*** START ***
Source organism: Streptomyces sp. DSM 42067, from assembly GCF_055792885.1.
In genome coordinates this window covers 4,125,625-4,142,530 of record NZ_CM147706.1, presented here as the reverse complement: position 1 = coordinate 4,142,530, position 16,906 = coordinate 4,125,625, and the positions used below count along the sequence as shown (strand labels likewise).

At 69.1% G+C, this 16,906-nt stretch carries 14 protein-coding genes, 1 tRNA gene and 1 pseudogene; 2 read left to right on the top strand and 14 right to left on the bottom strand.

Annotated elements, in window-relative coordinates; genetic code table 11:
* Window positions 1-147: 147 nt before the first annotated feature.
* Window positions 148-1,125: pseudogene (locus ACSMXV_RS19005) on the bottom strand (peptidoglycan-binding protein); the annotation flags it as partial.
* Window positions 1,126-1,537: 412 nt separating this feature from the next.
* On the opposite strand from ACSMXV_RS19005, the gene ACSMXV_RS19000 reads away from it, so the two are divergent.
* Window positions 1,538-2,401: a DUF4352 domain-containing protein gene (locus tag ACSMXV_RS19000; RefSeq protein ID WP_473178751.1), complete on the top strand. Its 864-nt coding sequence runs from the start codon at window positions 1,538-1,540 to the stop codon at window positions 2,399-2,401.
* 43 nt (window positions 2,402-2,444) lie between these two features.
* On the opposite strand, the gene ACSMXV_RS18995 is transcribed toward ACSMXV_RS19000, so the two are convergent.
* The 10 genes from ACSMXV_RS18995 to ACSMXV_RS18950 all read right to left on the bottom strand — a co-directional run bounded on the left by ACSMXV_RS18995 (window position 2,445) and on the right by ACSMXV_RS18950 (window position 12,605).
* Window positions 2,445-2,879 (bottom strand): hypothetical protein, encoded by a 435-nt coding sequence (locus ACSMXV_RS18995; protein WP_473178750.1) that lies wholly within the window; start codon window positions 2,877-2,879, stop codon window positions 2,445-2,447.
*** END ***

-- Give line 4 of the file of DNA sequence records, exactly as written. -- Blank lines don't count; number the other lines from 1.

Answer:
Annotated elements, in window-relative coordinates; genetic code table 11: